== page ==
Ethnography: why you should hire an anthropologist

Ethnographic research has become very much ‘in vogue’ to the extent that everybody seems to be ‘doing ethnography’ these days. Business has been quick to recognise it as a way to uncover customer insights and to drive innovation. But what is it and, more importantly, are you getting the real deal?

Ethnographic research, or ethnography for short, comes from the discipline of anthropology, the social science that seeks to understand human behaviour within the social context and looks at the cultural beliefs and practices that underpin what people do and say. Anthropology gets underneath the social surface and makes visible that which is largely invisible.

In a previous blog article, I explained the value of using ethnography as an exploratory research method in product design, and stated that “nothing comes close to it in terms of revealing deep insights about how actual people — the future consumers of your product — behave as well as uncovering unmet and unexpressed needs”.

What is ethnographic research?

Ethnographic research ('ethnography') is the research method used by anthropologists, and was ‘invented’ by the anthropologist, Bronislaw Malinowski. In 1922 Malinowski published the first ethnography, The Argonauts of the Western Pacific, in which he described this now familiar research method. In academic settings, ethnographic research is typically characterised by long-term fieldwork during which time the researcher usually lives among the people they are studying and seeking to understand. 

Because businesses do not have the luxury of time, anthropologists working in corporate environments have successfully adjusted their research scope and methods to produce valuable work within the constraints imposed by the commercial context. 

Ethnography, when done by social anthropologists, has the power to reveal deep cultural insights about the people you're designing for. Which is why it is so well-regarded by Fortune 500 companies such as Intel, Microsoft, Proctor and Gamble, Google, and Miele, to name a few.

Is ethnography talking to and observing people?

Most people understand ethnography as observing and interviewing people. However, this is simply the data collection stage of an ethnographic project when researchers spend time with real people in their natural setting, such as their home or workplace. Ethnographic data collection involves observation, interaction, and structured ethnographic interviews to explore and uncover people's cultural frames of reference. In other words, how they see and experience the world.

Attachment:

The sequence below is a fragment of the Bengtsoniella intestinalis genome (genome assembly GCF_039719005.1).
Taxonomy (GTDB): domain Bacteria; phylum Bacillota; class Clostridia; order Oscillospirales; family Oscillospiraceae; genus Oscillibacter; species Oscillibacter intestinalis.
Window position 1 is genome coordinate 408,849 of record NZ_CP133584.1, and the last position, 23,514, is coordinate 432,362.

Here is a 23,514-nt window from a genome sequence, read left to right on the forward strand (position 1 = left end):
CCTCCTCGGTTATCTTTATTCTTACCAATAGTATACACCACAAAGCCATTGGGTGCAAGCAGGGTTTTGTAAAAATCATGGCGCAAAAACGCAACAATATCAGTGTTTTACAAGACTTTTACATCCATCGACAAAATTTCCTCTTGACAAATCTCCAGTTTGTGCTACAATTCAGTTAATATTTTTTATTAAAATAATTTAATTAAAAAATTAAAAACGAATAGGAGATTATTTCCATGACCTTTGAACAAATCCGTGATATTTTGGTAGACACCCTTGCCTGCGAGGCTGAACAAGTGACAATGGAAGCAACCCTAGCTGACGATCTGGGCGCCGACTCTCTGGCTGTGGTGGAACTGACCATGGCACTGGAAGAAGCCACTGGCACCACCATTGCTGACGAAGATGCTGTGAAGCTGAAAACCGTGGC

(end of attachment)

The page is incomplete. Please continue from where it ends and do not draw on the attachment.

Because researchers are asking open questions, listening, interacting with, and observing people in their own environment, they are not testing prior assumptions or hypotheses, unlike some other types of research.

Cultural analysis is key

Socio-cultural analysis is the most important stage of an ethnographic research project. Otherwise all the researcher has done has collected information about what someone said and did. It is understanding why a person did and said something from a socio-cultural perspective that makes ethnography done by anthropologists so powerful.

The analysis takes place after spending time with people at their home or place of work ('the field'). The researcher organises the data in a logical way and uses social theory (‘idea tools’) to make sense of the picture that emerges. Researchers look for the patterns and themes, and provide social context to the findings — the meanings people attribute to things, their beliefs and values, and ways of doing things.

Making sense of that data from a cultural perspective, then, is what distinguishes good ethnography from poor ethnography: the ability to explain the cultural meanings behind the participants’ experiences rather than just offering up a description of what the participants said and did. 

How to distinguish bona fide ethnographic researchers

When you are hiring a consultant to conduct ethnographic research for your product or service design project, here is what you should be looking for:

  • Research informed by anthropological and sociological theory: Any firm offering ethnographic research should have either an anthropologist or a sociologist on their staff who has been trained to graduate (BA) or post-graduate (MA or PhD) level. Real ethnographic research is rooted in the methods and theory of anthropology. Otherwise the ethnographic research you’re paying for is just another market research method.
  • Ethnography is not quick: If you are being promised ethnographic research that only takes a week, then it’s not ethnographic research. While ethnographic researchers have certainly sped up the research method in response to the constraints imposed by the commercial environment, ultimately, done too fast, ethnographic research loses its power to deliver in-depth cultural insights.
  • Ethnography takes place in the field: Ethnographic research involves researching people in their own environments (the ‘field’), not in a lab, typically in their home or at their place of work.
  • Ethnography means research with real people: Ethnographic research is done with ‘real’ people, not people who have actively chosen to take part in market or user research, or who are friends or employees.

If you want to introduce ethnographic research into your product and service design, contact Mundy and Anson today.

Photo © 2018 Dawn Walter.